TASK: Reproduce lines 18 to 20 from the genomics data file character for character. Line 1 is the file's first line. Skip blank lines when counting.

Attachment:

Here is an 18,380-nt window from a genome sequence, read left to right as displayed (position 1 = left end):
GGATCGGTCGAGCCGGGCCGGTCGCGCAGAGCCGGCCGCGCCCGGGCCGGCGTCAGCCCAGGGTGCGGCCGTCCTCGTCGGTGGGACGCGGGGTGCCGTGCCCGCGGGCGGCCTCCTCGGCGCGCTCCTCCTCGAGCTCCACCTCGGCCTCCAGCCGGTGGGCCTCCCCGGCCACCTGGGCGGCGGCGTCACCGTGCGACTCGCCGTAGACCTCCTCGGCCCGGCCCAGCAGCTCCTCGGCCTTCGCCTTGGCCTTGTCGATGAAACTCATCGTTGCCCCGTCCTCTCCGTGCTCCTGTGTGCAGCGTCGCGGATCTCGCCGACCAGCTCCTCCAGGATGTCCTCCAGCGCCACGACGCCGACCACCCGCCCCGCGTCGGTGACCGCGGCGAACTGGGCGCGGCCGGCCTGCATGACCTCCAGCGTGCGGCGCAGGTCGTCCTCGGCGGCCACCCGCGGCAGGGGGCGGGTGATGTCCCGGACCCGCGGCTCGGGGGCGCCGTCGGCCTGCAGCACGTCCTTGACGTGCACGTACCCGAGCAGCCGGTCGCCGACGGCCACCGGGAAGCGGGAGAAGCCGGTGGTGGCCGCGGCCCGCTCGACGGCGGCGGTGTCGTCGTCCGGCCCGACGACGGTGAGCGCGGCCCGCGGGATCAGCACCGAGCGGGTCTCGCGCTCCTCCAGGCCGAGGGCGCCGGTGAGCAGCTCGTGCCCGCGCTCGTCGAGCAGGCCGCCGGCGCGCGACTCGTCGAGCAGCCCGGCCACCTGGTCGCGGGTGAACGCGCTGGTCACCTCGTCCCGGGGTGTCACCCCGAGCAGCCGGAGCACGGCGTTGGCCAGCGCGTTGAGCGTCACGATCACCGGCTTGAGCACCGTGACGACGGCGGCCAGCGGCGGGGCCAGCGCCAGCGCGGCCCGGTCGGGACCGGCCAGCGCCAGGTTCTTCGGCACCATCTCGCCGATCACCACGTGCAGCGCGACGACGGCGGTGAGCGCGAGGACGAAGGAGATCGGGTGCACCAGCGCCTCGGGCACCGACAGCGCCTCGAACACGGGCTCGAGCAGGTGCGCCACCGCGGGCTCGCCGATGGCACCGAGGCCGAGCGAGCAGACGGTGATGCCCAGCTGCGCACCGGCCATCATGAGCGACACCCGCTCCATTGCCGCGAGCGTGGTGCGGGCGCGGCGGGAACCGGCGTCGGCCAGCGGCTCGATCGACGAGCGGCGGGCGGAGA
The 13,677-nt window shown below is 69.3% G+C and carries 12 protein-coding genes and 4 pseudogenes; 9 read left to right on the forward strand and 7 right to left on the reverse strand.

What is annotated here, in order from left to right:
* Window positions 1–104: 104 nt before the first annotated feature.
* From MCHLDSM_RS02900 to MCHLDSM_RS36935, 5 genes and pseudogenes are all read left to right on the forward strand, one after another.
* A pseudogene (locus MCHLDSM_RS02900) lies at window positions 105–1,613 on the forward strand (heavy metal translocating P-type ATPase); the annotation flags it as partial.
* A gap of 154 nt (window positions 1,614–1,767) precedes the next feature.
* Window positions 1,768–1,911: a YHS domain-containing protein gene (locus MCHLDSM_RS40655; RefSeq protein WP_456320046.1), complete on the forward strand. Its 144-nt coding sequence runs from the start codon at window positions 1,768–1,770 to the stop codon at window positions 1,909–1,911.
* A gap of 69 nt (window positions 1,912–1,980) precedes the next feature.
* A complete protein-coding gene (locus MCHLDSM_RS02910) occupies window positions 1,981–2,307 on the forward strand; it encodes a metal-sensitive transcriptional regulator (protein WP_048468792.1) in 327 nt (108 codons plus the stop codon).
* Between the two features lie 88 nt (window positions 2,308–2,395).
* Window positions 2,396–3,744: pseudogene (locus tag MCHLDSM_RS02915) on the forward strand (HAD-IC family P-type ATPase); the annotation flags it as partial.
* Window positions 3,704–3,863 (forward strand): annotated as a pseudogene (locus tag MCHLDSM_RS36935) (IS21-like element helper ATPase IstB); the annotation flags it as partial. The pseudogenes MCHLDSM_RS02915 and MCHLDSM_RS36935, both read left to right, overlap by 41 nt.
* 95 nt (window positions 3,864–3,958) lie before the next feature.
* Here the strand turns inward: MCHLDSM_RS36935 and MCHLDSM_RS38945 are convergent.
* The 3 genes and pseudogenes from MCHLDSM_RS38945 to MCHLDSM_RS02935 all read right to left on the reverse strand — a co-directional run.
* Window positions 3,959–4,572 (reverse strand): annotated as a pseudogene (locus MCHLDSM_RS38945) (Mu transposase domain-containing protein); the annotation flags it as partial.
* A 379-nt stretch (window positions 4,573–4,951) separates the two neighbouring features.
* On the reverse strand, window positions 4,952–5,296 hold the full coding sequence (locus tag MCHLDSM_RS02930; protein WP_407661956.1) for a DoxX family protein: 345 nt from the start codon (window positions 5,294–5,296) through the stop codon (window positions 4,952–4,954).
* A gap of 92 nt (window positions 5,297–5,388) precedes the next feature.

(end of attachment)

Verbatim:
* Window positions 3,959–4,572 (reverse strand): annotated as a pseudogene (locus MCHLDSM_RS38945) (Mu transposase domain-containing protein); the annotation flags it as partial.
* A 379-nt stretch (window positions 4,573–4,951) separates the two neighbouring features.
* On the reverse strand, window positions 4,952–5,296 hold the full coding sequence (locus tag MCHLDSM_RS02930; protein WP_407661956.1) for a DoxX family protein: 345 nt from the start codon (window positions 5,294–5,296) through the stop codon (window positions 4,952–4,954).